Vaersenbaai Car Piles, Curaçao
Divers know the candy-colored island of Curaçao for the Marine Park all along its southern coast, offering easy shore dives and snorkeling, sheer drop-offs, and coral bays. There are wrecks for beginners (a cutesy tugboat) and, for the more technically skilled, car piles roughly 90 feet down. Classic rides from the ’40s and ’50s were junked in Vaersenbaai along with cranes and construction equipment in an ill-conceived attempt at reef building. But where sponge and coral didn’t quite flourish, photo-ops do—namely you behind the wheel of a rusty Chevy.
Pharos Lighthouse and Cleopatra’s Palace, Alexandria, Egypt
Although plans for an underwater museum seem to have sunk, divers can still peer through the murky shallows of Alexandria’s Eastern Harbor (about 15–20 feet deep) to glimpse wonders from the ancient world, including 56-ton massive granite blocks believed to be from the Pharos Lighthouse. Treasures from Cleopatra’s royal boudoir, destroyed in earthquakes and tsunami in A.D. 365, include headless sphinx, carved parts of a broken sarcophagus, and plenty of amphora. Elsewhere in the bay, a World War II–era plane and Roman merchant vessels molder.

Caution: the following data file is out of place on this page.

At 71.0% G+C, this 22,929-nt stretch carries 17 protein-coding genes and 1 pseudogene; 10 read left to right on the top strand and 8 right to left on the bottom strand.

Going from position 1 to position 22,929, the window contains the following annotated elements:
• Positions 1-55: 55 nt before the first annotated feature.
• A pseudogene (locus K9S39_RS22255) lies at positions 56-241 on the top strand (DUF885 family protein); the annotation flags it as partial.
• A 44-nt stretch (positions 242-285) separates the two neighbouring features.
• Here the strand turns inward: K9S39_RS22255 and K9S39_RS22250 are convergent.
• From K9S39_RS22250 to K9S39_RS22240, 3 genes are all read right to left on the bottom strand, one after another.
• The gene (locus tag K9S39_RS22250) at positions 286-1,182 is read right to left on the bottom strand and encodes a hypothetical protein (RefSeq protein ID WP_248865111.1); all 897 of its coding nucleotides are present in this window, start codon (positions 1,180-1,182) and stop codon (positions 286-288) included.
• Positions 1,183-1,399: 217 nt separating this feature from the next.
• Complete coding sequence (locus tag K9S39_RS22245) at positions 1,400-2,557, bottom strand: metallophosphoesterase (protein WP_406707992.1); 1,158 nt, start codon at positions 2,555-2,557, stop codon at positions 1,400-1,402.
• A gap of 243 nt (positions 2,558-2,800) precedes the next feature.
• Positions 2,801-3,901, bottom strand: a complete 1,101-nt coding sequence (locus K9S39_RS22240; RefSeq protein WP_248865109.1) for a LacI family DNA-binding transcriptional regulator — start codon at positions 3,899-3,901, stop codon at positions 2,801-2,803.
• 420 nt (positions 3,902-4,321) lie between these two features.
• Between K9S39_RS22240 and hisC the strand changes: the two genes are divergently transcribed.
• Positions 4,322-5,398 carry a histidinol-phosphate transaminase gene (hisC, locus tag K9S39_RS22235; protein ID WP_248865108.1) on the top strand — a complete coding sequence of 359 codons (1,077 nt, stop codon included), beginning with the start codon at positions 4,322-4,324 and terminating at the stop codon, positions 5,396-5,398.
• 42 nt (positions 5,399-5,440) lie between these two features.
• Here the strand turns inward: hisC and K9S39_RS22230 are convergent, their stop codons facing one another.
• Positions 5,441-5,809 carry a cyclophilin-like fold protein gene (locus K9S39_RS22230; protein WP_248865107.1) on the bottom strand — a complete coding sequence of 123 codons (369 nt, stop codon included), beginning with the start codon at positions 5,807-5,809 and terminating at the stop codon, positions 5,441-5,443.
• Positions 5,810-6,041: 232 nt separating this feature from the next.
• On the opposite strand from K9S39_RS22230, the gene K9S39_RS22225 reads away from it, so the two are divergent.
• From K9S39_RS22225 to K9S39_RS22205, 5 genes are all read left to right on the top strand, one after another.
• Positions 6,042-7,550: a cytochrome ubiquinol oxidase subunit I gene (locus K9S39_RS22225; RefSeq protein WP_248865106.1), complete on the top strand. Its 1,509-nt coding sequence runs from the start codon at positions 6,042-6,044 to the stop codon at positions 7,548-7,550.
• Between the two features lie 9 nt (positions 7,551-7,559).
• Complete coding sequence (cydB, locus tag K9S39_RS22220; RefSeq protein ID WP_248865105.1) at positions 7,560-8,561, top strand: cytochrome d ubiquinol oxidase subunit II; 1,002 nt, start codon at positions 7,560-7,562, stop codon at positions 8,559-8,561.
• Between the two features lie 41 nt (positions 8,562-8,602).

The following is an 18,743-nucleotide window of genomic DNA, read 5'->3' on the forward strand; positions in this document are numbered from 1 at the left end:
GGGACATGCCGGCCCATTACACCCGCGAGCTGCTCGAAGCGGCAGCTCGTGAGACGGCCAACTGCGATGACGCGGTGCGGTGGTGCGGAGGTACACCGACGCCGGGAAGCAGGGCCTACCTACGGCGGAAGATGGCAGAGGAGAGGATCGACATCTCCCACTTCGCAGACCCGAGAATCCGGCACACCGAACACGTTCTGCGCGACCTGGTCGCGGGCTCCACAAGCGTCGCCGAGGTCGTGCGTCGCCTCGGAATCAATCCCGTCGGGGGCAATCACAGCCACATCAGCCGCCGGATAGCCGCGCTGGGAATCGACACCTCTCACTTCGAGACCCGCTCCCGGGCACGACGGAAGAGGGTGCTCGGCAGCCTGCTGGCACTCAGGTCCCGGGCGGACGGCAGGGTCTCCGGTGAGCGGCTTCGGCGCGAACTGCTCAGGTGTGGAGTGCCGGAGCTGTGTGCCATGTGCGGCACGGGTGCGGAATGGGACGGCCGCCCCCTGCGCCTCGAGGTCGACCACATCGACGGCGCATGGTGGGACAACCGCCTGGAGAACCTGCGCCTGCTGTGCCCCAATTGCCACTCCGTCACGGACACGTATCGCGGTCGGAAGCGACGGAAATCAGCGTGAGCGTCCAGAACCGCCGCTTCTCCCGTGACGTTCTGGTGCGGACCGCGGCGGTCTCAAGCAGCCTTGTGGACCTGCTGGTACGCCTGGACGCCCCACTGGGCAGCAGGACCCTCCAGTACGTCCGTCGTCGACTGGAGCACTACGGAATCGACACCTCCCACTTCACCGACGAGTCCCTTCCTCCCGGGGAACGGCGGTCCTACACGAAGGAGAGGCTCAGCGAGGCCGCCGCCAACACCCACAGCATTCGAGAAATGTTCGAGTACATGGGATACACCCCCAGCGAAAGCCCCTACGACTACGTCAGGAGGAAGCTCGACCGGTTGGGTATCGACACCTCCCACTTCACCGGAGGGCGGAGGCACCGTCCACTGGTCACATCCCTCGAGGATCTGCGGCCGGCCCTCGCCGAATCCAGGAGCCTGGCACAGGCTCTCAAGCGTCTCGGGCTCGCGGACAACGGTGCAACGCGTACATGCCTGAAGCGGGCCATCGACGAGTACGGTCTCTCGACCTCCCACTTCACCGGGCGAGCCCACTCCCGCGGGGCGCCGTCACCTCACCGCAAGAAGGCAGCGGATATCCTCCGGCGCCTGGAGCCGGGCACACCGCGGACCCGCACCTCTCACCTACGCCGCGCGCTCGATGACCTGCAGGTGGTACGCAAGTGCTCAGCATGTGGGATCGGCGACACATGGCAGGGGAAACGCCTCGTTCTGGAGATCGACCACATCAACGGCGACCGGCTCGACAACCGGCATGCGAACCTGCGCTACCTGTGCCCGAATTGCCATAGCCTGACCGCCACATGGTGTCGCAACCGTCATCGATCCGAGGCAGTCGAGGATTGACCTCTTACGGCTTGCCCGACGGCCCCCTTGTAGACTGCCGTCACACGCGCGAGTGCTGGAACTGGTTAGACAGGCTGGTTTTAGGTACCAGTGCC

Martha’s Quarry, Lebanon, TN
One of the rare inland dive spots not overrun with pleasure craft or fishermen, Martha’s Quarry lies a half-hour east of Nashville and offers 40 acres of spooky industrial wreckage in chilly water about 50 feet deep. Swim down stairwells in the giant four-story rock crusher building, past giant catfish and a conveyor belt, and through an intact kitchen with a range, a TV, and a deep freezer—all entombed when miners struck water, flooding everything so fast that none of the equipment could be removed.
Sea Lover Scuba; (615) 860-9390
Jules Undersea Lodge, Key Largo, FL
Recent mega-luxe projects like Fiji’s Poseidon Undersea Resort or Dubai’s Hydropolis appear to have tanked, but this 1970s marine research station turned campy two-bed, one-bath lodge keeps on treading as the world’s only true underwater hotel. (That’s Jules as in Verne, author of 20,000 Leagues Under the Sea.) Guests must be PADI certified, or take a three-hour crash course, to check in 21 feet down in the mangrove-filled Emerald Lagoon. Once there, you’ve got 42-inch picture windows, hot showers, and all the compressed air and screenings of Abyss you can handle.
Lake Lygnstøylsvatnet, Norway